Update: Owen has posted a reply here and there has been some interaction in the combox.

Can We Prove the Existence of God?

The Gospel Coalition invited me to answer the titular question in two thousand words or less. Go here to read the result. Unfortunately, due to the word limit, a number of witty asides and clever illustrations from the first draft didn’t make the final cut. (You’ll just have to take my word for that.)

The Lord of Non-Contradiction

Philosophia Christi has kindly permitted me to post on my website a preprint of “The Lord of Non-Contradiction: An Argument for God from Logic”, which I co-authored with Greg Welty. I wrote the first version of the paper, but Greg did all the heavy lifting; the argument is indebted to the ideas he developed in his DPhil dissertation on theistic conceptual realism.

Logic

Here’s the abstract:

In this paper we offer a new argument for the existence of God. We contend that the laws of logic are metaphysically dependent on the existence of God, understood as a necessarily existent, personal, spiritual being; thus anyone who grants that there are laws of logic should also accept that there is a God. We argue that if our most natural intuitions about them are correct, and if they’re to play the role in our intellectual activities that we take them to play, then the laws of logic are best construed as necessarily existent thoughts — more specifically, as divine thoughts about divine thoughts. We conclude by highlighting some implications for both theistic arguments and antitheistic arguments.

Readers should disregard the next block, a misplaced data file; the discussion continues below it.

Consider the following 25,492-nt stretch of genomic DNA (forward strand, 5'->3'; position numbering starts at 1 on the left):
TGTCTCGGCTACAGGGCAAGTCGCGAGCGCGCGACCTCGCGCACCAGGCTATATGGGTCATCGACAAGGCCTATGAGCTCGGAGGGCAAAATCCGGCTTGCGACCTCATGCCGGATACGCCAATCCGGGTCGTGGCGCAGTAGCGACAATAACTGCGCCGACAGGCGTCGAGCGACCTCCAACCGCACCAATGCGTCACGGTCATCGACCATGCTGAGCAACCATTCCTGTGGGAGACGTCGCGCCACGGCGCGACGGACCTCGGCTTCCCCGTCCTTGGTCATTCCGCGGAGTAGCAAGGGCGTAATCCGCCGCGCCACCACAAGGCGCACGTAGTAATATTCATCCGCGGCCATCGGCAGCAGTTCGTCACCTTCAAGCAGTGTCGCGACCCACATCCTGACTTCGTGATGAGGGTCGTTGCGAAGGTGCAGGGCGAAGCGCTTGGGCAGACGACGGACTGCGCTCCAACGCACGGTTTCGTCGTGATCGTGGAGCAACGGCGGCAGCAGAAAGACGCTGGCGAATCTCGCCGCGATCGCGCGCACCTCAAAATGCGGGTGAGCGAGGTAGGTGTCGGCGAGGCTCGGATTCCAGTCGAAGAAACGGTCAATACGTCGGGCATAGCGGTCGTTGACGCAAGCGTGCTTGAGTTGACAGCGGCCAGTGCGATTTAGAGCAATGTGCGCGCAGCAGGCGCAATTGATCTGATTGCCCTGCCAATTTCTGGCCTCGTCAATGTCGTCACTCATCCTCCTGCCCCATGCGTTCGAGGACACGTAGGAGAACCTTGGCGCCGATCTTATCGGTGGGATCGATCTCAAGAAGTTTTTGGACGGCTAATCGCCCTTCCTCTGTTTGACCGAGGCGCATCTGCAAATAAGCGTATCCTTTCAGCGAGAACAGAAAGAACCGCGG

While we don’t discuss Van Til or presuppositional apologetics in the paper, those so inclined will recognize this as a more robust exposition of a common presuppositionalist argument and they’ll also appreciate (I hope) the concluding remarks.

The Reformed Objection to Natural Theology

The latest issue of Themelios has just been published online. It includes my review of Michael Sudduth’s book The Reformed Objection to Natural Theology. Short version: I like it a lot.

Fallacy Files #1: Dawkins on “The Argument From Beauty”

The God Delusion was one of my favourite reads in 2006. It’s a fantastic book, although not for the reasons the author intended. For not only does it illustrate in glorious technicolour the intellectual superficiality of modern atheistic apologetics, it’s also a treasure trove of fallacies for anyone seeking case studies for a course in logic. Abusive ad hominem, argumentum ad populum, ignoratio elenchi, equivocation — the attentive reader can find all these and more.